|Town/City||Cabarita NSW 2137|
|Country of Origin||England|
|Date of Birth||5/3/1834|
|Year of Arrival in Australia||1858|
|Submitted by||Christopher Fehon|
WILLIAM MEEKE FEHON ÐTRANSPORT PIONEER
William Meeke Fehon was an adventurer. Born in 1834 just before Queen Victoria ascended the throne, during the golden age of steam trains, by the time he had reached 25 years of age he had sailed to South America, fought in the Crimean War in two naval campaigns in the Baltic, (seeing some horrific things as a sick berth attendant), worked for railway companies in England and Canada, sailed back to England and out to Melbourne, Australia just 20 years after its founding, where 6 years into the Gold Rush the population had swelled to over 100,000.
Later during his business career he sailed up and down the Australian coast many times in steamers, visited Tasmania, New Zealand, most of the Pacific Islands and at least twice returned to England and the United States.
He was no stranger to controversy; he was well connected, especially in business and politics, and made some life-long friendships.
For someone born 175 years ago we are lucky enough to have many events in his life recorded in documents from the time.
William Meeke Fehon (W.M.) was born at Robert Street, Charing Cross, London on 5th March 1834. When he was 17 he joined Eastern County Railways
THE NAVY AND WAR – AN EXPERIENCED SEAMAN!
In September 1853, aged 19, he enlisted in the Navy at Portsmouth. To gain entry claimed he was trained in seamanship; he said he lived at Brighton. He in fact lived near Brixton in London. Within 2 weeks his ship the Stromboli had left for duty on the eastern coast of South America.
The Blenheim returned to Portsmouth at the end of 1854 but once again sailed as part of the Baltic fleet in 1855.
At the end of 1855 William Meeke was transferred to HMS Nile; he may have failed to return to the ship after leave. This was inconsequential as the war was almost over; he would have been discharged shortly thereafter in any case.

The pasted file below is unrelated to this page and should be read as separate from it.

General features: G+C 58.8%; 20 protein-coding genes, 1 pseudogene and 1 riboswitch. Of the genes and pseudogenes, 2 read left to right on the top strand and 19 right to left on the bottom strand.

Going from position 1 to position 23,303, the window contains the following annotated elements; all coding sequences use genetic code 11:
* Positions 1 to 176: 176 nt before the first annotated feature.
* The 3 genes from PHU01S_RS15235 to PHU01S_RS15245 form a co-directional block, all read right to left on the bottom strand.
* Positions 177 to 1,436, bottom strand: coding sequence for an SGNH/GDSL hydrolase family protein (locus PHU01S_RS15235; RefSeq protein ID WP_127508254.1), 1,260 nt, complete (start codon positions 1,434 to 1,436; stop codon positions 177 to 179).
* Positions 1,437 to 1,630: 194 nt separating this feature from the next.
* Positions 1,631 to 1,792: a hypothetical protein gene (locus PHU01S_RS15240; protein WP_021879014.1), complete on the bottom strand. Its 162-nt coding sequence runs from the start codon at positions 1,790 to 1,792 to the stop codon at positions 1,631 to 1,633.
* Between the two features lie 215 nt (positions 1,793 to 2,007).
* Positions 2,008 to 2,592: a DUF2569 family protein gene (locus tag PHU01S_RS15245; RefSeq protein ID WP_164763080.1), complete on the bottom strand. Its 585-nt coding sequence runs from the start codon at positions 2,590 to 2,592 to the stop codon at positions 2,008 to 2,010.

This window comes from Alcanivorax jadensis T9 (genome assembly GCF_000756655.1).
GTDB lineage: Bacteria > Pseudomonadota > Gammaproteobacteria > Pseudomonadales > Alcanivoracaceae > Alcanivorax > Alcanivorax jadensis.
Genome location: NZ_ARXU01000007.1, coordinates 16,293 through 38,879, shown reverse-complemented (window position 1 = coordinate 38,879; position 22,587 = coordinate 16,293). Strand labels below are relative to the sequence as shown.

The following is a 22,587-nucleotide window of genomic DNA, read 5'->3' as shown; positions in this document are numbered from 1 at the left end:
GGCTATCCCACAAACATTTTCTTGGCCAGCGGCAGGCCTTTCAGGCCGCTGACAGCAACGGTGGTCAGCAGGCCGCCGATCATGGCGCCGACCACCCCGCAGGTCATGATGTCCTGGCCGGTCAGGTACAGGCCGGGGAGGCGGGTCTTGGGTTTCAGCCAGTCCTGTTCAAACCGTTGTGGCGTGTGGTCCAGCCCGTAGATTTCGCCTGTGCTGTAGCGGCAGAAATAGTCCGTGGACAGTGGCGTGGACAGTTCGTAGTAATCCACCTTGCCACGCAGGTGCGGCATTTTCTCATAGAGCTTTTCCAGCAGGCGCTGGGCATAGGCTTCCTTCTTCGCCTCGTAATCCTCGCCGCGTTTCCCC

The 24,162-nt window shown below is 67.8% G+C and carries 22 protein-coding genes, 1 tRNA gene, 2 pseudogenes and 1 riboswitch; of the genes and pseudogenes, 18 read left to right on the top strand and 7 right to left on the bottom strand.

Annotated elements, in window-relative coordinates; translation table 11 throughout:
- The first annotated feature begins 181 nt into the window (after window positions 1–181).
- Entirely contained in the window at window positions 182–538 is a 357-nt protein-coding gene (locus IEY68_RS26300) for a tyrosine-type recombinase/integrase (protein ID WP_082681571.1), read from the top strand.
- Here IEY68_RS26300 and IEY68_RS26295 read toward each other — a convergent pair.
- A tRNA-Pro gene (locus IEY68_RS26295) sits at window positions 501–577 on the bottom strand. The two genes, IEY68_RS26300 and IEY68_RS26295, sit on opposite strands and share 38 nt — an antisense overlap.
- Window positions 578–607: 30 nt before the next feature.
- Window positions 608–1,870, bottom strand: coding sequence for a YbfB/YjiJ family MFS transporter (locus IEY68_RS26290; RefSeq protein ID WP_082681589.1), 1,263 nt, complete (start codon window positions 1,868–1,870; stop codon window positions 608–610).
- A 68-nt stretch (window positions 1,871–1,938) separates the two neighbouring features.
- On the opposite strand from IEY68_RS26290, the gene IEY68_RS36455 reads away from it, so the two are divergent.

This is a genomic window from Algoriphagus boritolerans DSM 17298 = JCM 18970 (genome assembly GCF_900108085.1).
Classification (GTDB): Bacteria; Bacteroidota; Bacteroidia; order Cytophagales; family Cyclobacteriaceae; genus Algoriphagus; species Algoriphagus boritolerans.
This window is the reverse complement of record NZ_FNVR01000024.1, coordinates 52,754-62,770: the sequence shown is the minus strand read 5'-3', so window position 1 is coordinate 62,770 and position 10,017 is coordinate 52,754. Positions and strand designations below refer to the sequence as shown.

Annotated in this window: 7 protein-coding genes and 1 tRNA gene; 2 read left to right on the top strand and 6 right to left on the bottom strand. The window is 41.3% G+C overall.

He was awarded the Baltic Medal for his Crimean War service.
In 1856 William Meeke and his younger brother, Charles (then aged 14) departed for Canada, where sometime later they parted, Charles electing to move south to Crete Illinois to become a farmer in the U.S. William Meeke worked for Canada\’s Great Western Railway company as a clerk in the freight department.
OFF TO VICTORIA
After leaving his brother Charles in the US in 1857, W.M. returned to London where he joined the Essex at Gravesend (Steerage class) which sailed for Australia on 27 January 1858. This was towards the end of the gold rush in Victoria.
He was married three days later to Annie Gumm. An Anne Marriner (married female aged 24) was listed on the ship\’s manifest and her profession is described as a wife-presumably that is W.M.\’s fiancee Annie Gumm.
W.M. recalled that in that same year (1858) he walked via the Flemington Road to Marybyrnong where he crossed the river on planks on the newly completed railway bridge and thence to Footscray.
Later that year W.M. joined the Victorian Railways (December 1858) as Chief Clerk of the Goods Branch. He was subsequently promoted to Head Office around 1859 and progressed to Audit Clerk and Auditor Head Office.
In January 1861 his son William Adolphus was born, while later that year in April his mother Sarah died in London.
In 1862 W.M. bought a small cottage in Buckley St. and moved in. He later bought more land and built a good house which was still standing in the early 1900\’s. The land at that time was worth ₤40 per quarter acre. The street itself was not made and boulders and clumps of thistle abounded. He attended St John\’s Church, a small wooden shed. He would often spend an evening roaming the district with the rate collector, aided by a lantern, collecting money for a tea meeting.
In March 1872 he resigned from the railways to join a large carrying firm, William McCulloch and Co. To mark his retirement from the Victorian Railways he was presented by his colleagues with an engraved silver tray in recognition of his contribution.
In October 1888 William Meeke was appointed one of the three Railway Commissioners of the new NSWGR on a salary of ₤1500 per annum along with Mr Eddy and Mr Oliver.
In 1898 he participated in a South Pacific Cruise. In 1901 W M was invited to attend the opening of Australia\’s first parliament and was invited to be one of the 250 prominent Australians to sit for a sketch and portrait for Tom Robert\’s historic painting which recorded the event and now hangs in the New Parliament House.
William Meeke officially retired on the 4th of April 1907 aged 74, two years before his appointment was due to expire.